Meet Souradet Shaw, the new Canada Research Chair (CRC) in Program Science and Global Public Health.
Dr. Souradet Shaw, the new UM Canada Research Chair (CRC) in Program Science and Global Public Health is an assistant professor, community health sciences, Max Rady College of Medicine, Rady Faculty of Health Sciences, working at the Institute for Global Public Health. He was awarded a Tier 2 CRC, which comes with $500,000 in funding over five years, from the Canadian Institutes of Health Research. UM Today caught up with him to learn a bit about him and the research he is undertaking.
Tell us about your research.
I’m a social epidemiologist – epidemiology being the study of patterns of health-related events in specific populations, and then applying this knowledge to try and control the spread of disease. The “social” part is about moving beyond looking at individual behaviours, and really trying to understand what it is about people’s context – things like where people live, and to whom they are connected– and then to examine how that contributes to their vulnerability to adverse health conditions. My main field of study is sexually transmitted and blood borne infections. My PhD research looked at developing a framework, which tied together evidence from different levels – geographical, molecular and individual behaviour, for example, in order to understand why these infections seemed to persist in the same groups over space and time. At the end of the day, what I am hoping to achieve is to inform ways of reducing avoidable illnesses and deaths. The issues that some populations face have nothing to do with how people behave, and have everything to do with how society is structured. Invariably, people fall through the cracks, sometimes systematically so. In addition to understanding patterns of disease in new and innovative ways, I am hoping to understand the systems that leave some people behind, and then find ways to work with communities, and scientists, and those in charge of delivering healthcare to mitigate avoidable mortality and morbidity.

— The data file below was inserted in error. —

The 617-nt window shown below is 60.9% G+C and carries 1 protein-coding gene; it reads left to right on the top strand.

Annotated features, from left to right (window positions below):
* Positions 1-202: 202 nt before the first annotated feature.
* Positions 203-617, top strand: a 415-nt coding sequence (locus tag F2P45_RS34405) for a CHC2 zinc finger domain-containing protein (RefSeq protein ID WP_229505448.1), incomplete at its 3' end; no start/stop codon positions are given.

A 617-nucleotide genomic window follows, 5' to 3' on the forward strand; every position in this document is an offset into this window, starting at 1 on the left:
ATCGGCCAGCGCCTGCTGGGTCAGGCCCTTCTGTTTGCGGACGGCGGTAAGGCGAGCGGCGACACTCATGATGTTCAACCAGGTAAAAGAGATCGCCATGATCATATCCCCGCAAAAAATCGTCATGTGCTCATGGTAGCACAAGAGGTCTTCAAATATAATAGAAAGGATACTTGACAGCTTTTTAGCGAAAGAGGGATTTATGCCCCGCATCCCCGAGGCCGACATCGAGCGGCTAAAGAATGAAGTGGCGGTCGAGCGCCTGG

Tell us a bit about yourself.
Although I’m not originally from here, Manitoba is where I grew up, and it is home. UM, despite its smaller size, has a large footprint when it comes to research in global public health. And what UM does really well is to not conduct research for research’s sake, but to try and make a difference in people’s lives. I originally started my research career in Dr. John Wylie’s laboratory, examining the impact of social networks on risky behaviours associated with HIV and other blood borne infections. I did my Master’s degree with Dr. Lisa Lix at the Manitoba Centre for Health Policy, and ended up on the global public health work with Dr. James Blanchard. This CRC is a natural extension of this work, and I am excited to work on the projects and the collaborators that have been established by Dr. Blanchard and others at the Institute for Global Public Health.
What does CRC funding mean to you as a researcher?
It really means the world to me. It allows me to hit the ground running, so to speak, when it comes to establishing a career as an independent researcher.
How did you feel when you learned you were awarded your Canada Research Chair?
Extremely relieved, and then utterly grateful to all the folks who have supported me, mentored me, and have guided me down this path.
What inspires you?
I’d say there were a number of people who inspired me, probably too numerous to name. Locally, Drs. James Blanchard and John Wylie were highly influential, and internationally I’d list Drs. Sevgi Aral, Sandro Galea, and Martina Morris as inspirations. The commonality amongst each of these scientists is that they are all creative and innovative thinkers, and they all pushed the boundaries of epidemiology, and the way scientists understand how infectious diseases are transmitted, and sustained in populations. And I think this is what I love about what I do – uncovering mysteries, thinking about problems in ways that are probably a little unconventional, and finding solutions that chip away at the disproportionate burden of disease carried by those whom society makes most vulnerable.
What about you would people find surprising?
There are probably several things – how about that I used to play in a rock band in Winnipeg? Although I feel being in a band is sort of a badge of honour for anyone who grew up in Winnipeg.
Do you have any advice for students/young grad students starting their career?
I’d say find a good fit, when it comes to finding mentors, and seek opportunities, when they’re presented to you. Some folks have their lives planned out in minute detail. For others, like myself, you never know which opportunities and skills that you’ve picked up along the way will turn out to be your passion.